Global Appeal 2024

Enabling Areas

The five Enabling Areas refer to support and management functions needed to deliver UNHCR’s Impact and Outcome Areas, and to do so effectively and efficiently. The following summarizes plans for the Enabling Areas in 2024.

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UN colleagues stand together on a ferry on the way to Qustol border point in Egypt, where UNHCR is leading the inter-agency coordination and response to the Sudan situation. © UNHCR/Christine Beshay
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Enabling Area 17: Efficient, modern, and streamlined systems and processes

In 2024, UNHCR will leverage new cloud-based business solutions in finance, and supply (Cloud ERP), partnerships (the Project Reporting Oversight and Monitoring Solution, PROMS) and external engagement (Synergy), making sure they function in an integrated way (Link). These follow the launch of two other systems under UNHCR’s Business Transformation Programme (BTP), transforming its approach to results-based management (COMPASS, in 2021) and human resources (Workday, in 2022). In 2024, UNHCR will prioritize the stabilization of BTP systems and train over 4,000 UNHCR and partner users of PROMS. It will support the wider UN system by sharing its experience with new digital solutions and practices through an inter-agency knowledge-sharing community. The results of an assessment of impact gains stemming from the BTP, performed with the support of the UN Advisory Alliance (UNAA), will be available in the second quarter of 2024.

UNHCR will also make further investments in data and digitalization.

Transformative efforts will not be confined to systems and will include a revision of existing processes and procedures, as prompted by the adoption of new technology. Changes planned within this enabling area will position UNHCR to be more agile, efficient, inclusive and collaborative, and to champion the global solidarity envisaged in the Global Compact on Refugees.

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Enabling Area 18: Enhanced operational support, supply chain and technology

In line with its “Policy on emergency preparedness and response”, UNHCR will continue to strengthen country operations’ preparedness and response to multiple complex humanitarian emergencies and increased displacement, including due to climate change. This will be done by furthering emergency risk analysis and contingency planning, doubling emergency training capacity in view of increased deployment of UNHCR emergency roster members, maintaining the Emergency Surge team, and expanding dialogue with the standby partnership network to ensure that the emergency needs of country operations are met in a timely and effective manner.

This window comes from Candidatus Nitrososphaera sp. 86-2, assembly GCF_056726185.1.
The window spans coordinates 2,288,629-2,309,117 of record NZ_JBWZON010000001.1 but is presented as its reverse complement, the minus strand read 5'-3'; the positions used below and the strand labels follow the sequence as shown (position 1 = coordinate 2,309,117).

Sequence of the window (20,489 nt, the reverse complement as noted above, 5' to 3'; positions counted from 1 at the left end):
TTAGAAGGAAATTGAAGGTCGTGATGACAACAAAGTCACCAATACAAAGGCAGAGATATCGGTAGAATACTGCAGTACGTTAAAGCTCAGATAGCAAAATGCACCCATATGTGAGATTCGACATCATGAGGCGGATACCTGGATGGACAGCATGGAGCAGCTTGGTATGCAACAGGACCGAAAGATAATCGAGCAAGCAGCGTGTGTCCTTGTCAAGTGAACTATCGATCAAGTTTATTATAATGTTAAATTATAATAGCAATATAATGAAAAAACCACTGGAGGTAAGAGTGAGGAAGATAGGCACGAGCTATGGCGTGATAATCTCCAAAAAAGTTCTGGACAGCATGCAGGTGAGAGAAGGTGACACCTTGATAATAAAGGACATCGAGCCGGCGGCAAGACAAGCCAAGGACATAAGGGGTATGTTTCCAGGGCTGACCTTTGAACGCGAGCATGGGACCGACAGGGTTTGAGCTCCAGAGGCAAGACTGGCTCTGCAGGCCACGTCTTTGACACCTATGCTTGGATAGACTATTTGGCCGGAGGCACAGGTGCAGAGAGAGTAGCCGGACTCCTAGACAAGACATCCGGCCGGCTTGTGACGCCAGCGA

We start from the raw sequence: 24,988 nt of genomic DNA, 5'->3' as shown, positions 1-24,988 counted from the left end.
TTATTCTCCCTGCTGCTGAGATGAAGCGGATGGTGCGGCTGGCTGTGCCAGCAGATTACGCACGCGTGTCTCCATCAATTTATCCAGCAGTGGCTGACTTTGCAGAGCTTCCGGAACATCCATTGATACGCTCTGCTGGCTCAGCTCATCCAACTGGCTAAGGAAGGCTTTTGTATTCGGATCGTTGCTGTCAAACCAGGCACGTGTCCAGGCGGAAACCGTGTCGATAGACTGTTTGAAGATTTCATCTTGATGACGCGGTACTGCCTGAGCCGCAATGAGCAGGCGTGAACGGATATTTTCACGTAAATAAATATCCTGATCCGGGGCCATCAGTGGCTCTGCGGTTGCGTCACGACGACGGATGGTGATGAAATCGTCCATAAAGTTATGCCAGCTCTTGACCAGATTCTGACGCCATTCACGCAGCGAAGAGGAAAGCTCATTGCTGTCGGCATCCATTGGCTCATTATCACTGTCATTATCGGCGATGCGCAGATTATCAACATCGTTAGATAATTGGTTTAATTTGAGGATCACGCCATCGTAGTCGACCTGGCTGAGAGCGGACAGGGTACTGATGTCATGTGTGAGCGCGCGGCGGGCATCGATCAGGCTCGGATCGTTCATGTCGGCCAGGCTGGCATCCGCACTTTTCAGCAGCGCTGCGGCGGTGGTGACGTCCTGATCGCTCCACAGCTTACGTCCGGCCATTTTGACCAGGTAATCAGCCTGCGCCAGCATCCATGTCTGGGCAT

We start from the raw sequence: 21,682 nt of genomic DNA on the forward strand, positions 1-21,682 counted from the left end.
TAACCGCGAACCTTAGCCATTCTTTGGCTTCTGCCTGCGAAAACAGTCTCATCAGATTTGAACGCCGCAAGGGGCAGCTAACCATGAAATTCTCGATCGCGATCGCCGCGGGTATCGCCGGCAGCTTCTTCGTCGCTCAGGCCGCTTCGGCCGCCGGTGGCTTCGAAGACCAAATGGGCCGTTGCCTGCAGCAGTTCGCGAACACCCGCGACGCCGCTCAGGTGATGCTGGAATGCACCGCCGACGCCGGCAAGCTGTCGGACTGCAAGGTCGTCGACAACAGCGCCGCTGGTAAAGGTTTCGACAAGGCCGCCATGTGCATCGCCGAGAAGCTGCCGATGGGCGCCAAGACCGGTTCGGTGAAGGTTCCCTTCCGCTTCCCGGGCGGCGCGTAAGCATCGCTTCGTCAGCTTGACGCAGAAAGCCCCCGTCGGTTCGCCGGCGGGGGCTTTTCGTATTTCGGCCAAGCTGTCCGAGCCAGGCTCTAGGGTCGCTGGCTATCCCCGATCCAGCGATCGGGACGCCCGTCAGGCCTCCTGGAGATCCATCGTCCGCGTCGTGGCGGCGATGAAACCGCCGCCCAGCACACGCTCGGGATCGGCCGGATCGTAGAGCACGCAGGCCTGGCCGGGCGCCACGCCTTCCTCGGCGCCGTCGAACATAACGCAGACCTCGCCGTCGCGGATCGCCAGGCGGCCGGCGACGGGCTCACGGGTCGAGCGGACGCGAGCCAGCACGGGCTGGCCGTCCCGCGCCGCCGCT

UNHCR country operations will be supported to promote a safe working environment and apply security risk management processes to bring risk to within acceptable levels. This will be achieved through global security risk analysis, application of a personcentred approach, immediate response to critical security incidents, security learning, and engagement with the UN security management system.

In line with UNHCR’s “Strategic plan for climate action 2024–2030”, as one of the key actions to reduce its carbon footprint in 2024, UNHCR will further enhance the sustainability of its end-to-end supply chain. The Office will expand collaboration with other stakeholders to transition its supply management into a more purposeful, data-driven and strategic service. It will further engage in the sustainable procurement and delivery of core relief items (CRIs) from its global stockpiles, which are able to meet the emergency needs of up to 1 million people. For more details, please see the chapter on Climate Action and Outcome Area 8: Well-being and basic needs.

UNHCR will continue to promote a culture of innovation in the Office and plans to support the release of up to 80 operational innovation projects. Equipped with the largest fleet of vehicles in the UN Common System, UNHCR will focus on making its fleet safer and more climate-friendly through the introduction of more fuel-efficient vehicles. Building on the roll-out of ridesharing to over 100 offices in 2023, UNHCR will continue to explore ways to maximize more sustainable ways of transportation. Safety in transport will also be advanced by piloting the latest fleet management technologies.

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Enabling Area 19: Strengthened human resources and improved organizational culture

UNHCR will continue its human resources transformation journey. The stabilization of Workday and its enhancements will continue in 2024. It will hone the potential of the workforce and ensure the deployment of people with the requisite skills. Workday’s performance management model, “Evolve” is expected to improve relations between managers and employees while developing staff skills and competencies for their current role and their future career. UNHCR will keep investing in training regional HR teams and the wider community of HR practitioners on race equality, gender parity, disability inclusion, and other aspects of diversity.

This initiative is an integral component of UNHCR’s broader institution-wide diversity, equity, and inclusion (DEI) priorities and objectives outlined in its DEI Strategic Framework. This serves as a structured roadmap guiding its intentional endeavours to promote these principles throughout the Office.

Leveraging the occupational health and safety framework and the mental health and well-being strategy, UNHCR will continue to reinforce the first line of support in high-risk duty stations and provide direct mental health and psychosocial services. The Office will also enhance the capabilities of its workforce through its innovation fellowship to enable better delivery on UNHCR’s mandate.